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Meghan Markle Says Having Hope "Isn't Enough" To Stop Gender Inequality

Meghan Markle is many things: A former actor, royal, wife, mother, and, most recently, the host of a meeting that convened powerful and legendary feminist women around a dining table. And on the Duke and Duchess of Sussex's official Instagram account, Meghan Markle urged women to take a stand against gender inequality and shared the "meeting of minds" that inspired her call to action.

The private meeting, which Markle says was held last Thursday during a royal tour of South Africa, brought together a handful of anti-apartheid activists, female parliamentarians, professors, educators, and policy makers. Included in the attendees was Sophia Williams-De Bruyn, who is known as one of the founding members of the anti-apartheid movement. Williams-DeBruyn, now 81, led a 1956 march of 20,000 women to the Union Buildings in Pretoria, one of the three capital's of South Africa, to protest segregation when she was just 18 years old, according to Harper's Bazaar.

Others in attendance included politician Lindiwe Mazibuko, the first non-white leader of the Democratic Alliance party, and Nompendulo Mkhatshwa of the African National Congress, who is also one of the youngest women ever to serve in Parliament, according to the Daily Mail.

"In the lead up to this tour it weighed heavily on my heart to see the countless violations against women, and I wanted to spend my time on the ground learning about the situation at hand," Markle noted in her Instagram post about the meeting. "Issues of gender inequality affect women throughout the world, independent of race, color, creed, or socioeconomic background."

Markle said that in sitting down with the legendary feminist leaders, it was "abundantly clear" that "it is not enough to simply hope for a better future." "The only way forward is 'hope in action'," Markle urged her followers, saying she was "eager" to "learn, listen and absorb the resilience and optimism" that she has experienced in South Africa.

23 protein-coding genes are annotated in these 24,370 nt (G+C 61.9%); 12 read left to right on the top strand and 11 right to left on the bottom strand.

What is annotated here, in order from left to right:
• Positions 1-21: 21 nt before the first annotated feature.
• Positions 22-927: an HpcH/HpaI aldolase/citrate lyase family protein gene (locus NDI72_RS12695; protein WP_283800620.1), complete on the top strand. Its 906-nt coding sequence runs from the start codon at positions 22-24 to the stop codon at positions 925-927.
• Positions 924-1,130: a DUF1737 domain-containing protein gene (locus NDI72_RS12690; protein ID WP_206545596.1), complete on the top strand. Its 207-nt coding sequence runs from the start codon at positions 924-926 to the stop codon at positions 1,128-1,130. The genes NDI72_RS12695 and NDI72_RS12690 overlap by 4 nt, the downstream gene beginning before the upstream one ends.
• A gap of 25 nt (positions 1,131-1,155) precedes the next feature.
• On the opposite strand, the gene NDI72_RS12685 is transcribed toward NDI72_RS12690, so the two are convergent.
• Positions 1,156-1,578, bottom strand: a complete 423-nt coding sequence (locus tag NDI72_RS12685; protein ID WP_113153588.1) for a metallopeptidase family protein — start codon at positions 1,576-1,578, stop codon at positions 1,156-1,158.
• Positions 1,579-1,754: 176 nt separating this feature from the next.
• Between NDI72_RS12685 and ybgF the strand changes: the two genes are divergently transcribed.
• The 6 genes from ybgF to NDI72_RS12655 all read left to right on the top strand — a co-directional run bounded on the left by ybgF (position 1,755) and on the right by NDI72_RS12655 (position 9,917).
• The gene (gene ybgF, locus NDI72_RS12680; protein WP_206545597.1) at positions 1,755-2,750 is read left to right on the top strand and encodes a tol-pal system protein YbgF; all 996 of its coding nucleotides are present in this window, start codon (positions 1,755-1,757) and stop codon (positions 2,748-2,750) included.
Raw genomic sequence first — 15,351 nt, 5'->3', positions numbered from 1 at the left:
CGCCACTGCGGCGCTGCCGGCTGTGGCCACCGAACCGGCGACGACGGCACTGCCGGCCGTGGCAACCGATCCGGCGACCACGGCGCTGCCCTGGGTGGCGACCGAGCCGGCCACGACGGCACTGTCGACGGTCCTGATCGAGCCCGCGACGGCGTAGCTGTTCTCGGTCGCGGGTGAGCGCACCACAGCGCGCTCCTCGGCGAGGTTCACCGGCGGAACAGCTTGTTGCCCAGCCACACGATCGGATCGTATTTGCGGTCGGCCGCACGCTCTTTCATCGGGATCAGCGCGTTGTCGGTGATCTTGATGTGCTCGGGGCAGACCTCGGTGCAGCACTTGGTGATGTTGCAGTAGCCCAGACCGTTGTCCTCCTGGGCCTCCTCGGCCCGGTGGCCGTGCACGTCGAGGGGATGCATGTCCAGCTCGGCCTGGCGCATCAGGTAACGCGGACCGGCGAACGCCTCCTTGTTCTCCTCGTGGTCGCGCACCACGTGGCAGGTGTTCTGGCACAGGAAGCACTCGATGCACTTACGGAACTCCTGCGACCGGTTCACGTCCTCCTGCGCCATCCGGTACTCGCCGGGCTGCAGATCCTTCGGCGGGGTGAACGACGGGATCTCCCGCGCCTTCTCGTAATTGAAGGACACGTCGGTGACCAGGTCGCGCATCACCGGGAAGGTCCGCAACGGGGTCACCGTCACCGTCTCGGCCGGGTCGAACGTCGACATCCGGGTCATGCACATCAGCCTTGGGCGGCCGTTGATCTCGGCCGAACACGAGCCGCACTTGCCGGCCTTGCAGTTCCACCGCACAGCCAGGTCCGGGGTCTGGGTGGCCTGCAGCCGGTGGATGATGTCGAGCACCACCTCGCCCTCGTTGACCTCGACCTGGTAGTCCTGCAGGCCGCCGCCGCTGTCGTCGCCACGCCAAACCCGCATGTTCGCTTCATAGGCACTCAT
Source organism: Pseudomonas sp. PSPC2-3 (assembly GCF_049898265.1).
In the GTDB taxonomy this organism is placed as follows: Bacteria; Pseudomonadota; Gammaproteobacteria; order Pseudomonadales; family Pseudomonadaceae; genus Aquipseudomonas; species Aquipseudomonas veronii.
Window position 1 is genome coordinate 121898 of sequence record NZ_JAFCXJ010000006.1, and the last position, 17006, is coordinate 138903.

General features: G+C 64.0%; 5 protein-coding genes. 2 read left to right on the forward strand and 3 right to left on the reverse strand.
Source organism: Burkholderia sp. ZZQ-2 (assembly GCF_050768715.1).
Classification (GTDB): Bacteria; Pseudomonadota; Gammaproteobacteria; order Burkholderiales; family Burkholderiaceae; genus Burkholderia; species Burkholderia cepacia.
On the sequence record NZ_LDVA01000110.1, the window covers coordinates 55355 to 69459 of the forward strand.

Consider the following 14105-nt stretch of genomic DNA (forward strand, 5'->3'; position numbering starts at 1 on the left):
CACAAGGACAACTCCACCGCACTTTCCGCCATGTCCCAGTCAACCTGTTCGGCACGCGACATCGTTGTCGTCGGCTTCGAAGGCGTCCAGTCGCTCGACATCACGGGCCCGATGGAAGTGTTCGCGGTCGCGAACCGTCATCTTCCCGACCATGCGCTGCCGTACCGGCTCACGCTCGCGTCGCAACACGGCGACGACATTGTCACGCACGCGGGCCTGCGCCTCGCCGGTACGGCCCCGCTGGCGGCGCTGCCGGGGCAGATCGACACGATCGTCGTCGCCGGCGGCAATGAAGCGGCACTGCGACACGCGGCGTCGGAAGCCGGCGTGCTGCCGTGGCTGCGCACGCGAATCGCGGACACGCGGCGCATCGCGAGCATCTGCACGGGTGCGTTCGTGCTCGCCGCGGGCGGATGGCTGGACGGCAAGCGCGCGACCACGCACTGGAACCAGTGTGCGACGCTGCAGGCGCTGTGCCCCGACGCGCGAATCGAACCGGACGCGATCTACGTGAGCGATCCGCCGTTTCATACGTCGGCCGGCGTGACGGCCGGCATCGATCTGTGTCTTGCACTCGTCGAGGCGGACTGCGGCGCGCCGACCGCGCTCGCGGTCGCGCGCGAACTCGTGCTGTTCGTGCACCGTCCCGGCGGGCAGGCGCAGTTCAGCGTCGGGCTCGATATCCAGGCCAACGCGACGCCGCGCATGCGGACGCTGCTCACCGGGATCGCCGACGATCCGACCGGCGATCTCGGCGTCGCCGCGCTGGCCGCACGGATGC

Recently on her tour, Markle also paid her respects to former student Uyinene Mrwetyana, who, at just 19, was raped and murdered in August when picking up mail at a local post office, according to E! News. Mrwetyana's death has sparked protests and the launch of the social media campaign, #AmINext, to address gender-based violence (GBV) and femicide, according to TIME.

According to the royal couple's Instagram, Markle tied a ribbon at Mrwetyana's memorial site to "show solidarity" and also spoke to the late student's mother to relay her condolences.

"Visiting the site of this tragic death and being able to recognize Uyinene, and all women and girls effected by GBV (specifically in South Africa, but also throughout the world) was personally important to The Duchess," the Instagram post noted about Markle, who has reportedly also made private visits and meetings to understand and address gender disparities in the region. And this is an important cause because most disturbingly, 39,633 rapes and 6,253 sexual assaults were reported in the country in 2017, in what the executive director of the organization's South Africa branch Shenilla Mohamed has called a "national emergency," according to Amnesty International.

Continuing her work on gender-based issues in South Africa, Markle also recently met with women from mothers2mothers, an organization that trains and employs women living with HIV as frontline health workers in their communities, and donated two bags of outgrown clothing that belonged to Archie and her friends' children, according to TODAY.

"It’s so important we’re able to share what’s worked for our family and know that we’re all in this together with each other," Markle said. "So we wanted to share something from our home to each of yours."

Clearly, Markle is doing amazing work in supporting women and combatting gender inequality. Hats off to the Duchess of Sussex, and I can't wait to see how her advocacy inspires others.